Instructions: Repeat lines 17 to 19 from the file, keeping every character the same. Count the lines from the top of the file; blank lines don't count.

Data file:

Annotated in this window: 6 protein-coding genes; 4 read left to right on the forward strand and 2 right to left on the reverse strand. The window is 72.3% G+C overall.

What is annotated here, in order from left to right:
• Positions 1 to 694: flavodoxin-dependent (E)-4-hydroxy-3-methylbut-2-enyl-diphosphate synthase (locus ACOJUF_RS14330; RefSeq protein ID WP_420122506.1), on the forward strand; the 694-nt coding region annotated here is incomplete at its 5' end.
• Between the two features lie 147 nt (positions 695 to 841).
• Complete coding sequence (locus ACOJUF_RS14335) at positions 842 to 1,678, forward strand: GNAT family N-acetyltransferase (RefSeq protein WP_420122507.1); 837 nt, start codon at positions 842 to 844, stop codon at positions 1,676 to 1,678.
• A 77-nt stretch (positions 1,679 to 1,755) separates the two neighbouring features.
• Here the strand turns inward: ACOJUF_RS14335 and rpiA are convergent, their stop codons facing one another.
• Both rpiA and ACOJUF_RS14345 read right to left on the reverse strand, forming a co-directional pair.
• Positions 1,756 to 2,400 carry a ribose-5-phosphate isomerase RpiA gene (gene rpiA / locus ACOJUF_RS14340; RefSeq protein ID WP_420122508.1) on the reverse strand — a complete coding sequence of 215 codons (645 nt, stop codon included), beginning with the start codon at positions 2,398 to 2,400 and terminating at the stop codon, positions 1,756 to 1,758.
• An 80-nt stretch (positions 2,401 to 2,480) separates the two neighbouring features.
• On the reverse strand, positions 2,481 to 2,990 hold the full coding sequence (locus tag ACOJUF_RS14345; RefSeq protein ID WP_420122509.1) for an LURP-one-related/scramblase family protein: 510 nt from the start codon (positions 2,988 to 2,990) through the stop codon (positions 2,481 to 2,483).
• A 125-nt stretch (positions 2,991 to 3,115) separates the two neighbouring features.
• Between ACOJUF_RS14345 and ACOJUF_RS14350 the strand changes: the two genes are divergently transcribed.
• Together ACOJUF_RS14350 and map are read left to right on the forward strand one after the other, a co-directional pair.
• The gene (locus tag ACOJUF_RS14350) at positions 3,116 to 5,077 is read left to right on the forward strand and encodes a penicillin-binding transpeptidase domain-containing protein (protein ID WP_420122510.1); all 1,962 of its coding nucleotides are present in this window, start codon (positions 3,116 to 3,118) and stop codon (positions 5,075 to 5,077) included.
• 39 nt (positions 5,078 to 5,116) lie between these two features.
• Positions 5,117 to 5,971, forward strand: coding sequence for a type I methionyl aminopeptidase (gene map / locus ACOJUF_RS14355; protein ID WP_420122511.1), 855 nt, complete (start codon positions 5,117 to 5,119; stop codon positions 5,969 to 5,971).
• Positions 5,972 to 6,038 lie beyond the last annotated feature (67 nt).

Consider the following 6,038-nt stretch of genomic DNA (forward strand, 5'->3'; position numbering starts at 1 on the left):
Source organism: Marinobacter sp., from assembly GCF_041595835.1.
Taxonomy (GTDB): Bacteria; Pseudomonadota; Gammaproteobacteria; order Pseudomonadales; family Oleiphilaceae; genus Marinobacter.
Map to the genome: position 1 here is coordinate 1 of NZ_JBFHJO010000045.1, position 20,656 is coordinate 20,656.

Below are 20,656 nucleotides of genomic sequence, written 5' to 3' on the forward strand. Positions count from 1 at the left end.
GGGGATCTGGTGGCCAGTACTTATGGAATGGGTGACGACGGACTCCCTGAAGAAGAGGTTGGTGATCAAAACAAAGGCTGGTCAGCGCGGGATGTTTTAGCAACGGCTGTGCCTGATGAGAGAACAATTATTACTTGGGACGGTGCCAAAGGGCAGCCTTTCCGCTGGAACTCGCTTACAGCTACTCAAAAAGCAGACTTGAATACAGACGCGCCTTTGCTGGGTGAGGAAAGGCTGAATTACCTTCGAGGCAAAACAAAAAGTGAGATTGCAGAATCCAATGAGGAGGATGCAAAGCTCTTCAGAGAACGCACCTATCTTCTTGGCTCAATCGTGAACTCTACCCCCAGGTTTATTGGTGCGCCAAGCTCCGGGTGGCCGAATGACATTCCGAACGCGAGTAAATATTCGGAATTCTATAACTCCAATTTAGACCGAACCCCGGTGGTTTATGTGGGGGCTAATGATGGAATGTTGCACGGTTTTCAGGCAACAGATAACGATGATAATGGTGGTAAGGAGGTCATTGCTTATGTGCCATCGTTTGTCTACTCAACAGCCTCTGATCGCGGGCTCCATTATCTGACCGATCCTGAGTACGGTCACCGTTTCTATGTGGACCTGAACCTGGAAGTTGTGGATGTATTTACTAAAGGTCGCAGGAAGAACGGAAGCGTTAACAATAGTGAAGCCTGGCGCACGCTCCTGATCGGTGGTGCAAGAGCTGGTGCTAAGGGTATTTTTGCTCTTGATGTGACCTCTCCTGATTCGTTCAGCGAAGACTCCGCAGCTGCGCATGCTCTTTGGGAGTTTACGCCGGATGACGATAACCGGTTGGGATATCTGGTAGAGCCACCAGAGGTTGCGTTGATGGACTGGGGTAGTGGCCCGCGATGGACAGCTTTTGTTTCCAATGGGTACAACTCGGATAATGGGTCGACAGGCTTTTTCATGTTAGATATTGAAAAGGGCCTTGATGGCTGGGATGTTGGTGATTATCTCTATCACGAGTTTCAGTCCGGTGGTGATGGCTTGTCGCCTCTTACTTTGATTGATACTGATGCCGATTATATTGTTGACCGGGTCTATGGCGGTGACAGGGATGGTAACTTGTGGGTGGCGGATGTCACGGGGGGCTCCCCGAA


• Positions 5,117 to 5,971, forward strand: coding sequence for a type I methionyl aminopeptidase (gene map / locus ACOJUF_RS14355; protein ID WP_420122511.1), 855 nt, complete (start codon positions 5,117 to 5,119; stop codon positions 5,969 to 5,971).
• Positions 5,972 to 6,038 lie beyond the last annotated feature (67 nt).

Consider the following 6,038-nt stretch of genomic DNA (forward strand, 5'->3'; position numbering starts at 1 on the left):